The man thought to be behind a series of bombings and attempted bombings in New York and New Jersey may not have been part of a terror cell, but based on previous investigations chances are good he had some sort of help.
"I have no indication there is a cell operating in the area or in the city," FBI New York division assistant director William Sweeney told reporters Tuesday, trying to allay concerns just hours after the suspect, 28-year-old Ahmad Rahami, was taken into custody after a shootout with police.
Other law enforcement officials, speaking to VOA prior to the latest attacks on the New York area, have likewise downplayed the notion of full-blown terror cells — like those in Europe that carried out the terror attacks in Paris and Brussels — operating in the U.S.
However, they warn that what does exist can be just as dangerous — loosely-knit networks of would-be terrorists who support one another, sometimes over the course of many years, even as many prepare to act alone.
It is those types of links that investigators digging into Rahami's background will be searching for as they try to identify what the FBI calls his "path to radicalization."
"We will continue to conduct investigative activity to ensure that we completely understand Rahami's social network," Sweeney said.
Yet officials say it is worrisome that until now Rahami, a naturalized U.S. citizen, had not come to their attention.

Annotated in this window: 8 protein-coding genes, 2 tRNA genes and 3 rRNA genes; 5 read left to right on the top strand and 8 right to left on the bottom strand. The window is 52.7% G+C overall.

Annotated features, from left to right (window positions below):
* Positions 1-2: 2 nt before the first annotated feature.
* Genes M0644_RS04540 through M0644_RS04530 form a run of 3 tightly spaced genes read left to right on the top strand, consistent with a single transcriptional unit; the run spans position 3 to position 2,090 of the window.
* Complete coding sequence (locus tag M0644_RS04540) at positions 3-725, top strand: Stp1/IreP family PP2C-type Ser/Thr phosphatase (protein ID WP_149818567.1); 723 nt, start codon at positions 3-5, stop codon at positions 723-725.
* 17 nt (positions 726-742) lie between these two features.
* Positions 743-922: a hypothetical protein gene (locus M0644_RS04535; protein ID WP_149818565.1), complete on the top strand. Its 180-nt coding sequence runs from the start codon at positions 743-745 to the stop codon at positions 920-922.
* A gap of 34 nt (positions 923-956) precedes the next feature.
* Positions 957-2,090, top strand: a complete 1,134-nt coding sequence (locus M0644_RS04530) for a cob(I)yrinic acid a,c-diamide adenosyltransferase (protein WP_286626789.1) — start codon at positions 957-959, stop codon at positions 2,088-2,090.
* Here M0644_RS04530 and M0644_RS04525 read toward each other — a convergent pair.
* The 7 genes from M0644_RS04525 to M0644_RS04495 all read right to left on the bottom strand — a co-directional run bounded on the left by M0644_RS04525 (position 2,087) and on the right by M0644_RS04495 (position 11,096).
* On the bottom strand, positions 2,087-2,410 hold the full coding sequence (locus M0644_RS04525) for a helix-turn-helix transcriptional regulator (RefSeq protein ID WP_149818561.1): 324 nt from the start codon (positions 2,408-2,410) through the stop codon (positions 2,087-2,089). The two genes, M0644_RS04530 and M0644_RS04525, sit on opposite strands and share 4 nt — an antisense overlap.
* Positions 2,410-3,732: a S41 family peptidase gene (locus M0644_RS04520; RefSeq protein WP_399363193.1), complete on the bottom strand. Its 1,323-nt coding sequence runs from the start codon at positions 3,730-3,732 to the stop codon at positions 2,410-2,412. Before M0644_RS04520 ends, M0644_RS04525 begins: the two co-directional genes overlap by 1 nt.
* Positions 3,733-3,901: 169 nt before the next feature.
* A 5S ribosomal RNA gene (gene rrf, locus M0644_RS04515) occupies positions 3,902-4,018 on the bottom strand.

"This was as out of the blue as it gets," a federal law enforcement official told VOA on condition of anonymity.
"Everything about his past, his online presence, his overseas travel will be scrutinized," the official added, saying the investigation is still only in its infancy.
Evidence points to help
Yet former counterterror operatives say the evidence is already pointing to some sort of help. One such piece of evidence is that Rahami allegedly used two types of bombs, pipe bombs and pressure cooker bombs — something they say is unusual for someone who appears, from his lack of success, to be an inexperienced bombmaker.
And, they note, even bombing campaigns themselves are rarely an individual act.
"Somebody that's making bombs or even dropping off bombs, it's very rare that you're going to do that by yourself," said Mubin Shaikh, a terrorism expert who has previously worked with the Canadian Security Intelligence Service.
"There's going to be somebody who's supporting you, somebody that you met with that you probably discussed this idea with," he told VOA via Skype. "The way that these things can tentacle out is amazing."
Investigators say they will also be taking a very close look at Rahami's past, which includes allegations of domestic violence that were eventually recanted, and travel to Afghanistan to visit relatives.
Jump in jihadist activity
For now, law enforcement officials say they will be vigilant, but there is no credible threat to lead them to an even higher state of alert.
But analysts caution that the bomb attacks in New York and New Jersey, like the recent stabbings at a Minnesota mall which have already been claimed by the Islamic State terror group, are likely not a pure coincidence.
"There's been a huge upswell in the urgings for attacks following the death of [Abu Muhammad] al-Adnani, who was the Islamic State number-two man," Scott Stewart, vice president of tactical analysis for the Stratfor intelligence firm, told VOA via Skype.
And New York and Minnesota "are areas where we've seen individuals with jihadist tendencies in the past," he added.
According to a tally by the George Washington University Program on Extremism, from March 2014 through Monday, the U.S. has arrested 105 individuals on terror-related charges. New York had seen the most arrests with 18. Minnesota was second on the list with 14.